Night shift, new grad - advice please.. ?Register Today!
- by Jamie P.M., RN Mar 4, '11Hi Everyone!
Just wondering if there are any nurses out there who started out as new grads with a 7p-7a shift on med/surg. Any advice? I'm excited and nervous at the same time. What are the key points starting out as a new nurse? I'm really hoping that I have an awesome team to work with, most of all..an awesome preceptor.. I'm kinda scared knowing that there's usually only 1 doc on call..and that the pt/nurse ration is higher during the evening. Any pointers?? Thanks!
- Mar 4, '11 by luvmyhubbybunchesNights were the way to go for me when I was new nurse (years ago). Less hectic IMO. You do not have numerous doctors running around writing a ton of new orders, "in your business" administrators are gone for the day, visitors gone, and hopefully patients settled in and sleeping soundly for the night with respirations even and unlabored of course!! LOL
- Mar 4, '11 by joanna73I'm a new grad (not med surg though) and I work nights. I enjoy nights, and although it is still busy, the pace is different. You will learn to prioritize eventually and it gets easier. For sleeping, I take 1 melatonin capsule about 30 min before I want to sleep. Finding ways that help you sleep when you work nights is very important.
- Mar 4, '11 by leusherI started on the night shift as a new grad and have never regretted. I will advise that you do at least a few shifts or maybe most of your preceptorship on the day shift. My reasoning behind it is there are many things that you will get to do on days shift that you will not on nights. In addition it will help you get a routine together, if you can survive day shift night shift will be a breeze. Plus night shift is a little slower many times which allows you to spend time getting to know our patients, routines, etc. without having to send them to radiology, dialysis, etc. Plus you have less people involved in the care which can definitely be beneficial. Though nights can be hard to adjust for your sleeping I, like joanna73 take melatonin, it allows me to drift off to sleep without waking up drowsy.
- Mar 4, '11 by systolyHere's a link to a wonderful article by one of the esteemed members of this board. The article is entitled "Night shift for newbies".
- Mar 4, '11 by ItsTheDudenights is the best shift imo, they trained me during the day though, so you may get to see what days are like too.
- Mar 4, '11 by LPNweezywatch out for ghosts :kiss
- Mar 4, '11 by glolillyDay shift is more hectic but you will not experience a true since of Nursing until working a few Day or Evening shifts. Even if you just follow a nurse for a week or two, it will open your eyes to the routine so you can appreciate when you give report what the day nurse hectic routine entails. Say if you change the medication time and the day nurse barks, you will understand what the discussion is all about if she says she has upteen 9:00 meds, breakfast and baths to deal with. Seeing it for yourself is a picture worth a thousands words. You will see how to get a pt. ready for surg so at night you will do all you can to prepare the pt. and the paperwork. You see the doctors making runs, the flood of visitors and family and how they question the night treatment, etc. When you were in nursing school most grads were not exposed to the real world. I worked dayshift for years and then went to nights. At night you had very little action but you were more on your own. When their were emergencies, my experience kicked in when it was hard to find night staff for questions or help.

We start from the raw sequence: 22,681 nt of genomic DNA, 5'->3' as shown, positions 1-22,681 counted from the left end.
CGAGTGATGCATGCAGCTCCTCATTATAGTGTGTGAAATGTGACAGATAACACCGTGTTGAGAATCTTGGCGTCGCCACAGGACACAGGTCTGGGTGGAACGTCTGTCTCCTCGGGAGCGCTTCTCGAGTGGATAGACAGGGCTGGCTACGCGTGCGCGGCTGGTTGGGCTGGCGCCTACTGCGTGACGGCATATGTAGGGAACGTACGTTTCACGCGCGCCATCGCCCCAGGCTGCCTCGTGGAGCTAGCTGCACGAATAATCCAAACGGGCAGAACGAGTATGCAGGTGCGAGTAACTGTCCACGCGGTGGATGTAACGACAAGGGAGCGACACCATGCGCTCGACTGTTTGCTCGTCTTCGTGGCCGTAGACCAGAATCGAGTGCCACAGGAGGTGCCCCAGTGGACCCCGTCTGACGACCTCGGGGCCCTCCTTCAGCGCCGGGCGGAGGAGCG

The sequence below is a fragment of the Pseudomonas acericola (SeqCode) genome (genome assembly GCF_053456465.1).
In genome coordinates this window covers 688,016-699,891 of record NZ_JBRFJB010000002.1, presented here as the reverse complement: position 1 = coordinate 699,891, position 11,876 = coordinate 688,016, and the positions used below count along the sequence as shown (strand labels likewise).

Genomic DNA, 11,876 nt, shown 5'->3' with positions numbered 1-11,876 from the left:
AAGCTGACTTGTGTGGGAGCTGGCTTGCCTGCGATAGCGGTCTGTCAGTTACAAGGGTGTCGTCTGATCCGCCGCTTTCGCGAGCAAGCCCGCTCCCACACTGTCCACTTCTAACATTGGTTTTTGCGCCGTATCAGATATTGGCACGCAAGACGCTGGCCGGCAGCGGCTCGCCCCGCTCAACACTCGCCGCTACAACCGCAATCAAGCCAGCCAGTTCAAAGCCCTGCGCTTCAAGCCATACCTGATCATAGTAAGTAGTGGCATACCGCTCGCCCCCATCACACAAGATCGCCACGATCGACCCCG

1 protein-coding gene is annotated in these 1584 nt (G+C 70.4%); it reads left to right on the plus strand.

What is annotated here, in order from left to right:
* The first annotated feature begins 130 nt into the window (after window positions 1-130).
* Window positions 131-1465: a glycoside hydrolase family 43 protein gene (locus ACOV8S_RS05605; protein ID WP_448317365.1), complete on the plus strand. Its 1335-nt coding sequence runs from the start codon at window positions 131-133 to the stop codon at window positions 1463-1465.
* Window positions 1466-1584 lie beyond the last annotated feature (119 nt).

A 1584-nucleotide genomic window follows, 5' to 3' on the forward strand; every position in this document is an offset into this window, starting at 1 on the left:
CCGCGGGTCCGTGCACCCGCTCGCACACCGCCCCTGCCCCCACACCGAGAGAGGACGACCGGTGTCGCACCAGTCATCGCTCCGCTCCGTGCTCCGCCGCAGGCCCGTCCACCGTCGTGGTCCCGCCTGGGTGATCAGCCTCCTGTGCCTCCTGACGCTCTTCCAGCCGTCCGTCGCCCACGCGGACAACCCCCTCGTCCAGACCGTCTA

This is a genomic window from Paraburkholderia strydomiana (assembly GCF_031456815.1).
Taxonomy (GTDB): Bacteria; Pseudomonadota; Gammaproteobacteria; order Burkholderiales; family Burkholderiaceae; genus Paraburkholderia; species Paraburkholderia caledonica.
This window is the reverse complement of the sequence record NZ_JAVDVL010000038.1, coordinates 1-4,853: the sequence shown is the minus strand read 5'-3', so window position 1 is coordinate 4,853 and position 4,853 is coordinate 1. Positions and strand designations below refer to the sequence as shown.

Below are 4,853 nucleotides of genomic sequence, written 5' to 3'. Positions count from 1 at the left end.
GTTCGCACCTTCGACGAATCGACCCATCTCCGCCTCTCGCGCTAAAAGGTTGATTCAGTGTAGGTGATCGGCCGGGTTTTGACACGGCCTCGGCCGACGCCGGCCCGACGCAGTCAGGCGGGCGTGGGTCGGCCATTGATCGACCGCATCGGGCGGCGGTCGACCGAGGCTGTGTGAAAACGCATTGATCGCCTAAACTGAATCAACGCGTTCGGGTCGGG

- Mar 4, '11 by MouseMichelleI work part time nocs at a LTC facility. In a way it is just as hard as AM/PM in my opinion there are no easy shifts. I like the fact that I don't have to see my DON's face as if I had to deal with her I'd most likely have quit by now.
Make your room as dark as you can so you can sleep. Make sure you eat healthy, NOC workers tend to gain a bit of weight which is okay but it's usually because their mealtimes are all messy. If you're tired drink lots of water. Take your breaks if you can (I cannot as I'm the only nurse on the floor). Find healthy ways to sleep, get a schedule down and stick to it. Nothing worse than having to go to work very tired. I usually take a melatonin and drink some valerian root tea to help me wind down. I wake up at 9pm so I usually go to sleep about 1pm. You'll figure out your routine.
Best of luck